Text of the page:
ROCK AND ROLL IMMORTALITY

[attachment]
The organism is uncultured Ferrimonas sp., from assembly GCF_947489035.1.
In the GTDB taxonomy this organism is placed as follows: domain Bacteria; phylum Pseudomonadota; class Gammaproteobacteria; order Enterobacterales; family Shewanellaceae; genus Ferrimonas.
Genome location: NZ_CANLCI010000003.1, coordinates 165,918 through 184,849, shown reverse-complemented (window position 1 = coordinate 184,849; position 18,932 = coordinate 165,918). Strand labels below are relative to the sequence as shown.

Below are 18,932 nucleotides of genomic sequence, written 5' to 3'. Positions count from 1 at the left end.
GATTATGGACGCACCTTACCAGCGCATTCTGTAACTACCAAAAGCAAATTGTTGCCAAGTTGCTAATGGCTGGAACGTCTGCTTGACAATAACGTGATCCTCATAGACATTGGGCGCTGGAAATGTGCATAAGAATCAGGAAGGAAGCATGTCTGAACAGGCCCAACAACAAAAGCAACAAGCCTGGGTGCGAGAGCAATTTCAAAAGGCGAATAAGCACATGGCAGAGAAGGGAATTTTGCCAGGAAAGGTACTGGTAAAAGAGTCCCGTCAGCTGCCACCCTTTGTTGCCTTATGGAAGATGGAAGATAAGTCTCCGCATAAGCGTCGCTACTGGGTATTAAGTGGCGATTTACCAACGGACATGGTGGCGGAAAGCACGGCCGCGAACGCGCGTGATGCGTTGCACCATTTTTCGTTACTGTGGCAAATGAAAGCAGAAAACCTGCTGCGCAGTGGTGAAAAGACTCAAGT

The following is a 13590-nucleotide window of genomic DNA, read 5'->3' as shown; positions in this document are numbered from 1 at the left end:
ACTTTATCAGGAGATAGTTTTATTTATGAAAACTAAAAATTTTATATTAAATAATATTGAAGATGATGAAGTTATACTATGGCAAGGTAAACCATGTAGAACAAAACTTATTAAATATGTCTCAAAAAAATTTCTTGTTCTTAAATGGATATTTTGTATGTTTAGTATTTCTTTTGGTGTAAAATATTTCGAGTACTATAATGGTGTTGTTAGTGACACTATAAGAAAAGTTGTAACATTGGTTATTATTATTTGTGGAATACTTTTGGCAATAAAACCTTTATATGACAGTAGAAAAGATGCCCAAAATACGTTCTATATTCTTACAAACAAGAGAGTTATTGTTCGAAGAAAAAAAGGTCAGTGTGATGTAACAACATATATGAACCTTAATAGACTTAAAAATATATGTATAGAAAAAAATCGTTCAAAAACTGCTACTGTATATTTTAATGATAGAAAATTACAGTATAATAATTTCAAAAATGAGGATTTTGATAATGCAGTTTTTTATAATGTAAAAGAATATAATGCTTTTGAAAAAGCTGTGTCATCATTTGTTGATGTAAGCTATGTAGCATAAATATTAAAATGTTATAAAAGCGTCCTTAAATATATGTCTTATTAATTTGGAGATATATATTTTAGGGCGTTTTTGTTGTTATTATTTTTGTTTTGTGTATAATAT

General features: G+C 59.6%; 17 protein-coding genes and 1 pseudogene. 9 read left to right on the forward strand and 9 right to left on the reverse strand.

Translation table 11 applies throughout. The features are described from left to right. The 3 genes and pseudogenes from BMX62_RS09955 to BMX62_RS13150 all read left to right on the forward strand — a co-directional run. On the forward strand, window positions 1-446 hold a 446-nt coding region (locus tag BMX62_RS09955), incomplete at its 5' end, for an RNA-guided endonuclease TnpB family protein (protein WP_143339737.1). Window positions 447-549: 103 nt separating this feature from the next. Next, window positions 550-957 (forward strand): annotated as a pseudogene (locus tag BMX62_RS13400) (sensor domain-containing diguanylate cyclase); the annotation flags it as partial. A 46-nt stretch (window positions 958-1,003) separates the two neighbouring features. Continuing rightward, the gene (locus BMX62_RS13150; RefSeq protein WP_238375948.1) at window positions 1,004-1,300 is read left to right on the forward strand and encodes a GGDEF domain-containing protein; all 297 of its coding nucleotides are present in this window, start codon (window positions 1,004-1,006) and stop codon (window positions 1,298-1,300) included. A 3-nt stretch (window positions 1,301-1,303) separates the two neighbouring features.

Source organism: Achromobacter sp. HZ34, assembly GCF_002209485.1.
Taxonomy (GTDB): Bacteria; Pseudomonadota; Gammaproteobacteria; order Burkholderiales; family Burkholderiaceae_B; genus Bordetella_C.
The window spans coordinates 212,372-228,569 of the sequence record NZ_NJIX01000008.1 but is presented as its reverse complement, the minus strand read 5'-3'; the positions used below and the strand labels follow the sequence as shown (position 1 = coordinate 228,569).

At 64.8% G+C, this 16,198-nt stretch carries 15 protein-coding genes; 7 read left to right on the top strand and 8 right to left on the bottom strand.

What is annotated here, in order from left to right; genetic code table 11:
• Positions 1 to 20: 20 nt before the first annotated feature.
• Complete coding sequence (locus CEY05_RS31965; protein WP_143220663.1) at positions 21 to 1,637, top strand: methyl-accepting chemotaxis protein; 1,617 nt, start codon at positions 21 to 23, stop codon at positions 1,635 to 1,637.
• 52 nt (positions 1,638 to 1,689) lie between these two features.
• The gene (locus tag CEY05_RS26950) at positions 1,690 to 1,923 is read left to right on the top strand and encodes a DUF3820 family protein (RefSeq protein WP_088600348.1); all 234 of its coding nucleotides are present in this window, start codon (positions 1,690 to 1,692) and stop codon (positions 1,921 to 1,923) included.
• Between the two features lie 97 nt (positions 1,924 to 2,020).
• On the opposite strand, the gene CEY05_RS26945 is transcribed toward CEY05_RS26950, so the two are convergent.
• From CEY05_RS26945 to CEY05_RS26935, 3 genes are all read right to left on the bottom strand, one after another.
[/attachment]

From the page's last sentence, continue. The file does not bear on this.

Ebullient crowds, sweat-slicked mosh pits, off-stage camaraderie, and long-gone punk clubs — Murray Cammick has lovingly seared one of music’s most vibrant periods onto glorious black-and-white film It is occasionally said that musicians die, but the music lives forever. Some music might hit those historical heights unaided, but there’s no denying how helpful a few great images can be in helping a piece of music hit rock and roll immortality. Many local bands and more than a few international acts have Auckland photographer Murray Cammick to thank for enshrining one of music’s most vibrant periods on glorious blackand-white film. The mid ’70s was an exciting time for fans of provocative music. The old guards of rock were being drowned out by new young musicians, who took the countercultural spirit of hippydom and sharpened it to the raucous anti-establishment edge of punk and new wave. The US and Britain were being percolated by the fresh confrontational new sounds, and it didn’t take long for it to infect the young and disaffected of Aotearoa, too. The mainstream media of the time couldn’t wrap its head around these emerging genres, but, from 1975 to 1985, Murray’s 50mm lens could always be found at the shows, documenting the scene. In 1977, he and editor Alastair Dougal founded Rip It Up, a free magazine dedicated to championing new sounds and, for Murray, to gaining new photographic opportunities. “I was a music fan and I admired the photography of Annie Leibowitz in Rolling Stone, whether she was covering The Rolling Stones or Richard Nixon’s resignation,” the photographer remembers. “In 1977, all eyes were on London, and the dominant influence on was